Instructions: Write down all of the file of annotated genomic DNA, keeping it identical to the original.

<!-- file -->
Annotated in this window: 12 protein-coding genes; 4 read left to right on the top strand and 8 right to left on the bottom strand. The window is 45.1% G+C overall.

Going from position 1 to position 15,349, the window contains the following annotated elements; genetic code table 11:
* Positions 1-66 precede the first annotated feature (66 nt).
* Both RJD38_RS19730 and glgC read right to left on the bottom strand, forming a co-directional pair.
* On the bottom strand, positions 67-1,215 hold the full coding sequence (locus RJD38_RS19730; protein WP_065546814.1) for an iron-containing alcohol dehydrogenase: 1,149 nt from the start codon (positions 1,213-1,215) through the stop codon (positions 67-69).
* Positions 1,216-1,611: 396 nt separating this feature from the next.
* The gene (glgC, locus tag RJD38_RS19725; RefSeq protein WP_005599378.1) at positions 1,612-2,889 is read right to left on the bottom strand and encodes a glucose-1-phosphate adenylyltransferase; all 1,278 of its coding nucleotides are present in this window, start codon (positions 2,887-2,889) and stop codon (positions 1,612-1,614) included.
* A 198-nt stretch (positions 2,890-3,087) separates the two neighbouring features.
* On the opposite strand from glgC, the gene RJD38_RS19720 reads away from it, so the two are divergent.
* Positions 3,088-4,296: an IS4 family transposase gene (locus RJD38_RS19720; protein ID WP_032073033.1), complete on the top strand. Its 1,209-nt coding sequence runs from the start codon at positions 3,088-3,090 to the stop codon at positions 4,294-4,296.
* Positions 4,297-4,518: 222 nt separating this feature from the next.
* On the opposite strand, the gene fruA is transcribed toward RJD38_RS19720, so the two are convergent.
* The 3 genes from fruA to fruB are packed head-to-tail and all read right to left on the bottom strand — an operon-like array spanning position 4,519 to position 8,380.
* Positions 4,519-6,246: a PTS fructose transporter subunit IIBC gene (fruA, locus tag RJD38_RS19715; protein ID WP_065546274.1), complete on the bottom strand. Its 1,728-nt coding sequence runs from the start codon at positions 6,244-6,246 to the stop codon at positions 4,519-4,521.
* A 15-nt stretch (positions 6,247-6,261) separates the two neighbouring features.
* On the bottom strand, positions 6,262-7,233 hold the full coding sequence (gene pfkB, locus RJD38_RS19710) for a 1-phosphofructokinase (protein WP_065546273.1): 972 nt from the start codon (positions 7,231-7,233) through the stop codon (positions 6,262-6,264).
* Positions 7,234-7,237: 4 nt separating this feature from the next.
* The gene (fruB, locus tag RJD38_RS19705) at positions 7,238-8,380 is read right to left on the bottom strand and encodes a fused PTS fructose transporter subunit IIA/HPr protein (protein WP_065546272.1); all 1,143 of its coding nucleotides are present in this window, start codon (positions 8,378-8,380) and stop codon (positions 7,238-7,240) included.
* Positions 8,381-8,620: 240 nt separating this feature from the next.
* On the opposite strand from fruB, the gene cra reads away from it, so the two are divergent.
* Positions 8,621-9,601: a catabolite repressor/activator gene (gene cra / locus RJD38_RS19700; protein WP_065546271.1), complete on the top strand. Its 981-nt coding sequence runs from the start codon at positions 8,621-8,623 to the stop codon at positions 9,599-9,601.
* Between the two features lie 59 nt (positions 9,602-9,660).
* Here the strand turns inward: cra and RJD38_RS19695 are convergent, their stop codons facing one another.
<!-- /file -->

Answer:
Annotated in this window: 12 protein-coding genes; 4 read left to right on the top strand and 8 right to left on the bottom strand. The window is 45.1% G+C overall.

Going from position 1 to position 15,349, the window contains the following annotated elements; genetic code table 11:
* Positions 1-66 precede the first annotated feature (66 nt).
* Both RJD38_RS19730 and glgC read right to left on the bottom strand, forming a co-directional pair.
* On the bottom strand, positions 67-1,215 hold the full coding sequence (locus RJD38_RS19730; protein WP_065546814.1) for an iron-containing alcohol dehydrogenase: 1,149 nt from the start codon (positions 1,213-1,215) through the stop codon (positions 67-69).
* Positions 1,216-1,611: 396 nt separating this feature from the next.
* The gene (glgC, locus tag RJD38_RS19725; RefSeq protein WP_005599378.1) at positions 1,612-2,889 is read right to left on the bottom strand and encodes a glucose-1-phosphate adenylyltransferase; all 1,278 of its coding nucleotides are present in this window, start codon (positions 2,887-2,889) and stop codon (positions 1,612-1,614) included.
* A 198-nt stretch (positions 2,890-3,087) separates the two neighbouring features.
* On the opposite strand from glgC, the gene RJD38_RS19720 reads away from it, so the two are divergent.
* Positions 3,088-4,296: an IS4 family transposase gene (locus RJD38_RS19720; protein ID WP_032073033.1), complete on the top strand. Its 1,209-nt coding sequence runs from the start codon at positions 3,088-3,090 to the stop codon at positions 4,294-4,296.
* Positions 4,297-4,518: 222 nt separating this feature from the next.
* On the opposite strand, the gene fruA is transcribed toward RJD38_RS19720, so the two are convergent.
* The 3 genes from fruA to fruB are packed head-to-tail and all read right to left on the bottom strand — an operon-like array spanning position 4,519 to position 8,380.
* Positions 4,519-6,246: a PTS fructose transporter subunit IIBC gene (fruA, locus tag RJD38_RS19715; protein ID WP_065546274.1), complete on the bottom strand. Its 1,728-nt coding sequence runs from the start codon at positions 6,244-6,246 to the stop codon at positions 4,519-4,521.
* A 15-nt stretch (positions 6,247-6,261) separates the two neighbouring features.
* On the bottom strand, positions 6,262-7,233 hold the full coding sequence (gene pfkB, locus RJD38_RS19710) for a 1-phosphofructokinase (protein WP_065546273.1): 972 nt from the start codon (positions 7,231-7,233) through the stop codon (positions 6,262-6,264).
* Positions 7,234-7,237: 4 nt separating this feature from the next.
* The gene (fruB, locus tag RJD38_RS19705) at positions 7,238-8,380 is read right to left on the bottom strand and encodes a fused PTS fructose transporter subunit IIA/HPr protein (protein WP_065546272.1); all 1,143 of its coding nucleotides are present in this window, start codon (positions 8,378-8,380) and stop codon (positions 7,238-7,240) included.
* Positions 8,381-8,620: 240 nt separating this feature from the next.
* On the opposite strand from fruB, the gene cra reads away from it, so the two are divergent.
* Positions 8,621-9,601: a catabolite repressor/activator gene (gene cra / locus RJD38_RS19700; protein WP_065546271.1), complete on the top strand. Its 981-nt coding sequence runs from the start codon at positions 8,621-8,623 to the stop codon at positions 9,599-9,601.
* Between the two features lie 59 nt (positions 9,602-9,660).
* Here the strand turns inward: cra and RJD38_RS19695 are convergent, their stop codons facing one another.